“I’ve always been pretty adventurous and never put rules to what you could do, and Steven liked that about working with me. I think being an artist can make you more creative in business dealings” he says. “We made some very unique deals. At the time, my mohawk was shaved, and they didn’t know who I was. They would say later ‘We thought you were a suit!’”
click to enlarge Jean and Little Steven onstage in 1982. - JEAN BOUVIER PERSONAL COLLECTION
Jean and Little Steven onstage in 1982.
Jean Bouvier personal collection
As for the future, Beauvoir is promoting the book, has a handful of festival and special gigs overseas and is guesting on other group’s records. But he hopes to tour the U.S. after finishing up a new studio record. He also runs his own Voodoo Island Entertainment Group.

Today, Jean Beauvoir still performs with that blond mohawk, and isn’t going to give it up any more than Angus Young would ditch the schoolboy outfit or Slash the top hat. Though admits that today’s version of is a combination of real hair, extensions and other follicle assistance.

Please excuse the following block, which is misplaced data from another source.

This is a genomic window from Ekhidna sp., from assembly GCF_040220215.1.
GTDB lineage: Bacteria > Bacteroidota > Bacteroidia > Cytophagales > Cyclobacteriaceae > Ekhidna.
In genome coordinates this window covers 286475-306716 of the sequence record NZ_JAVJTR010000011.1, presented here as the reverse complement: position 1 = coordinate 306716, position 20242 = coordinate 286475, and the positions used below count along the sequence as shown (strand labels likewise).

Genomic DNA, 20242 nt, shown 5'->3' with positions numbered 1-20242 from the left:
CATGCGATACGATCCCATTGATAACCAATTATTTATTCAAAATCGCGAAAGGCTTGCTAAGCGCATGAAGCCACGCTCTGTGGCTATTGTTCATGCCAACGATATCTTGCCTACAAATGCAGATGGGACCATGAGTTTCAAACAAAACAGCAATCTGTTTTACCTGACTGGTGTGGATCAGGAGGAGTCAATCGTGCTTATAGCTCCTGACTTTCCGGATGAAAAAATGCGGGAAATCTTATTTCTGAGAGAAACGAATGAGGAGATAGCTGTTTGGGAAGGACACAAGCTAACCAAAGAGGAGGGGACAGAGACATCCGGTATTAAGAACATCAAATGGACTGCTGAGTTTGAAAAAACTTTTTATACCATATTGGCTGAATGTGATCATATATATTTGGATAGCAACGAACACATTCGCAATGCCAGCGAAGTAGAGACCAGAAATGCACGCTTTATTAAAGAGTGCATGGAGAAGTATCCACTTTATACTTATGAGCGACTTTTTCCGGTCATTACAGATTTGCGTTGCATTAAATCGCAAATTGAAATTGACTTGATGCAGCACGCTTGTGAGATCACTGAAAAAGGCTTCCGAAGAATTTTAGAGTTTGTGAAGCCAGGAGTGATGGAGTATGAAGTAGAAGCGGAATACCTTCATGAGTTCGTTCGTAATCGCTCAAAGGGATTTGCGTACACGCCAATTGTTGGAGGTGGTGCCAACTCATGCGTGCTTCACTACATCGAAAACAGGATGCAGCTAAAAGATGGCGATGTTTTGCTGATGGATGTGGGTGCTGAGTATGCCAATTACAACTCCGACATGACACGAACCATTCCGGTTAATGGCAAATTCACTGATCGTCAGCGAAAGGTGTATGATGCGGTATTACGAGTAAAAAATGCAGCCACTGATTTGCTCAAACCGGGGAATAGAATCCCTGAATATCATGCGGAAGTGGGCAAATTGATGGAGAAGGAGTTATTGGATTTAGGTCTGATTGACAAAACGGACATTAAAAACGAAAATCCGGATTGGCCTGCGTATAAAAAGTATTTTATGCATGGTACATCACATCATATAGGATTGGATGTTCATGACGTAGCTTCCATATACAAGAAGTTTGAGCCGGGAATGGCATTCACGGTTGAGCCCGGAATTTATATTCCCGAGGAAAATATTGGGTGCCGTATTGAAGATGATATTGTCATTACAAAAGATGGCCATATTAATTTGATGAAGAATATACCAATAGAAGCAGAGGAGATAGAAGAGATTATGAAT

“I’ve got a little system that I’ve had for years, so it takes a minute to get it together!” he laughs. “I took a break from the mohawk for a bit, but then I just didn’t feel like myself. I lived with it for 30 years, and it became a part of me! I wasn’t feeling it with the shaved head. I was feeling like just another brown M&M!”

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Bob Ruggiero has been writing about music, books, visual arts and entertainment for the Houston Press since 1997, with an emphasis on classic rock. He used to have an incredible and luxurious mullet in college as well. He is the author of the band biography Slippin’ Out of Darkness: The Story of WAR.
Contact: Bob Ruggiero